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Skullcap Herb

by on February 3, 2011

in Foods That Burn Fat

What Is Skullcap Herb?

Skullcap is a perennial herb found in North America. Skullcap grows in moist shady environments and can be found as far North as New York and as far South as Alabama. Although there are several varieties of Skullcap, Scutellaria lateriflora, is most commonly used as an herbal medication. This type of Skullcap is found mostly in wet shady environments.

You can tell Skullcap by the lavender, tube shaped flowers and the heart shaped tooth-edged leaves coming off the stems. The skullcap found in the United States is often mistaken for the Chinese Baikal skullcap, (S. baicalensis), the root of which is the Chinese drug huang-qin. This skullcap is found in the sandy fields of Northeast China and Russia and in the mountains of Southwest China

Medicinal Uses

Often referred to as maddog skullcap, the American species of the herb was traditionally used as a treatment for rabies. Folk medicine has prescribed skullcap as a nerve tonic and sedative for relieving anxiety, neuralgia, and insomnia for centuries. Baikal skullcap was first mentioned in the middle class of drugs in the Oriental traditional drug guide known as the Shen Nong Ben Cao Jing. In China it is found in prescriptions for fevers, colds, high blood pressure, hypertension, insomnia, headache, intestinal inflammation, vomiting of blood, and other conditions.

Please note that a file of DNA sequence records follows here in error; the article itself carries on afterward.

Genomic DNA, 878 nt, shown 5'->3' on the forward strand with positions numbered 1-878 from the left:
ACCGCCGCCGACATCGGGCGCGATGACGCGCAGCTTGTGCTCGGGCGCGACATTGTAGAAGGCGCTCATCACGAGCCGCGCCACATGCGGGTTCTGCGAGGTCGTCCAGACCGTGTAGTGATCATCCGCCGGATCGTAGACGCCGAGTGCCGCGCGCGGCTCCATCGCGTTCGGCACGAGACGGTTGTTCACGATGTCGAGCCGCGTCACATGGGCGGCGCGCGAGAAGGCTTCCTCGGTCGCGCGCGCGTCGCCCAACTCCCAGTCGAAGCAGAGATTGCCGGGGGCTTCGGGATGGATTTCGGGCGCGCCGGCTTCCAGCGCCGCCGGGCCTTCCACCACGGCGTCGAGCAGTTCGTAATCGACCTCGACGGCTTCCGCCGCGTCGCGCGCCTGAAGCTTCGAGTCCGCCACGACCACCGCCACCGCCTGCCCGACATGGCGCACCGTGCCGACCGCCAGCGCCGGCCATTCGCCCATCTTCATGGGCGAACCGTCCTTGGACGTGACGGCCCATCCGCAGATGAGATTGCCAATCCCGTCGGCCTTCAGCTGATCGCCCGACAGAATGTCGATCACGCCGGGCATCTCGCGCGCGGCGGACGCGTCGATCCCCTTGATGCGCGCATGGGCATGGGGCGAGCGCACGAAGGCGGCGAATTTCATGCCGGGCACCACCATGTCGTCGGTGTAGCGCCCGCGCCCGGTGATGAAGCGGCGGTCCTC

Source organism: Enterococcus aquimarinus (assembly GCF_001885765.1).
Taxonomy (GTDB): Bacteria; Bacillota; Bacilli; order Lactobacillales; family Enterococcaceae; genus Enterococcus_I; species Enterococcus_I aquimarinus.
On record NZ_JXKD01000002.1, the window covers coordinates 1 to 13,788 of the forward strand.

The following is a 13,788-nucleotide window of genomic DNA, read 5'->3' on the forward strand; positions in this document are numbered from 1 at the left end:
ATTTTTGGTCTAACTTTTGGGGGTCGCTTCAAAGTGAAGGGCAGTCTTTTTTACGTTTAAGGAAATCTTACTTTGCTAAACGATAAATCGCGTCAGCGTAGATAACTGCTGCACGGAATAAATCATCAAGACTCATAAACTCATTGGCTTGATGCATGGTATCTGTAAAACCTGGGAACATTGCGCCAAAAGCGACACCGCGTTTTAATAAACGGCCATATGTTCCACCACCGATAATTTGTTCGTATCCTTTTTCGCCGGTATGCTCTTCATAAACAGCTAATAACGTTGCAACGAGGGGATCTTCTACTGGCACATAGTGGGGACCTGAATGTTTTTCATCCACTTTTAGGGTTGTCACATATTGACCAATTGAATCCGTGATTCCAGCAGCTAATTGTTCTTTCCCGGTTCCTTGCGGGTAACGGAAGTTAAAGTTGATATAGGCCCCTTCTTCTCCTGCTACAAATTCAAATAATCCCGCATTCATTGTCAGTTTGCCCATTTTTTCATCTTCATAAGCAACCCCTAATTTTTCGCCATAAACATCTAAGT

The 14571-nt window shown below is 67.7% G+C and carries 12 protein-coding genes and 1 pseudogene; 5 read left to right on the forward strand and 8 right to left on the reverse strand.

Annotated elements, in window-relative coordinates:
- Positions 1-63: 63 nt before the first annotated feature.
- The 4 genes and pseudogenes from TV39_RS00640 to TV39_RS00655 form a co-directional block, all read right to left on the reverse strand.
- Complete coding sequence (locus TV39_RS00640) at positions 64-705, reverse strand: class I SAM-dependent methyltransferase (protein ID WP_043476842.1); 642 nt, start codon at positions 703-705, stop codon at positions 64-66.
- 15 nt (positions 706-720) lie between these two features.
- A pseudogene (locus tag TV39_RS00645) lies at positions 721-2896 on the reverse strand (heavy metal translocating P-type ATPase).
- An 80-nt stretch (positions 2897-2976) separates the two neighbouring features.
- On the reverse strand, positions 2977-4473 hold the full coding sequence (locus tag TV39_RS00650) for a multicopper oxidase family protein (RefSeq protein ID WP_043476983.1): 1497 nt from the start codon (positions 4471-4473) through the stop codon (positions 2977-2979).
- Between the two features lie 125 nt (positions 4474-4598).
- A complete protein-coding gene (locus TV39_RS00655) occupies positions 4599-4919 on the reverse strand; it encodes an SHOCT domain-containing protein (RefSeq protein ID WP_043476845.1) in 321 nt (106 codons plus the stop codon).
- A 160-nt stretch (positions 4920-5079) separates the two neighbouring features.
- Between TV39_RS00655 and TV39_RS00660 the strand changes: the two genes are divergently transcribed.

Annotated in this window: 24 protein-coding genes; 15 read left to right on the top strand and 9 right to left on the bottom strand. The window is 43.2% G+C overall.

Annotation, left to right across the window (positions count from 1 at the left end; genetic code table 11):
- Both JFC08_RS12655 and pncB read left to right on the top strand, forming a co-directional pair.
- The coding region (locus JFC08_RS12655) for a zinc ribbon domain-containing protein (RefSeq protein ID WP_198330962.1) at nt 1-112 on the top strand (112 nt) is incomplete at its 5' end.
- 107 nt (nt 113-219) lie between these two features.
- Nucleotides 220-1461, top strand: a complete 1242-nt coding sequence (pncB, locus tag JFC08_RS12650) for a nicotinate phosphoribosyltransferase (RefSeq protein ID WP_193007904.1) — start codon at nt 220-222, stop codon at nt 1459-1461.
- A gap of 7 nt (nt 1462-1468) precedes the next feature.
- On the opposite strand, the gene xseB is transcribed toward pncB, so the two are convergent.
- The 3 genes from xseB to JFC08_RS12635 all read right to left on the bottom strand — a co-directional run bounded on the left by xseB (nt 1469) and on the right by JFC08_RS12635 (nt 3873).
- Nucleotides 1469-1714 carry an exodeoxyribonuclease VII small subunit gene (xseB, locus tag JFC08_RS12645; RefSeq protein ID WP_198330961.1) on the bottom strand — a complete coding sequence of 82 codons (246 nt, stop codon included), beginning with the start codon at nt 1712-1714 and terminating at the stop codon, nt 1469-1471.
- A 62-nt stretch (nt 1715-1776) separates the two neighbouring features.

The medicinal effectiveness of the American skullcap has been known and used for a long time but most recent studies have been exclusive to the Chinese baikal skullcap. Chinese studies conducted on the herb found it inhibits bacteria and viruses, is a diuretic, and lowers fevers and blood pressure. Herbal practitioners in China commonly use skullcap to treat hepatitis.

In general Skullcap is used in alternative medicine as an anti-inflammatory, antispasmodic, slight astringent, emmenagogue, febrifuge, nervine, sedative and tonic. Although the full effects of the herb have not been extensively tested there are some valuable constituents found in the plant like Scutellarin, Catalpol, other Volatile oils, bitter iridoids and Tannins. Some of these constituents can be prescribed for menstrual problems and have been found to help nervous conditions including epilepsy, insomnia, hysteria, anxiety, delerium tremens, withdrawal from barbiturates and tranquilisers.

Dangers

Skullcap is a natural herb that likely has only mild effects but it still should be used with some caution since it can cause giddiness, stupor, confusion and twitching when taken in overdose. Skullcap has also been linked to liver damage, though it is suspected that the source of damage was actually from Germander being substituted for Skullcap. It’s a good idea to use skullcap in moderation and avoid it if you have liver problems.

Conclusion

Antispasmodic herbs are being used with more frequency in the natural supplement market since some links have been shown between herbs like skullcap and weight loss. Skullcap is usually prepared in a tea of some kind and can have some soothing properties even if you do not suffer from obesity or a neurological disorder of some kind. More studies are sure to be performed but it is further evidence of the effectiveness of natural remedies.

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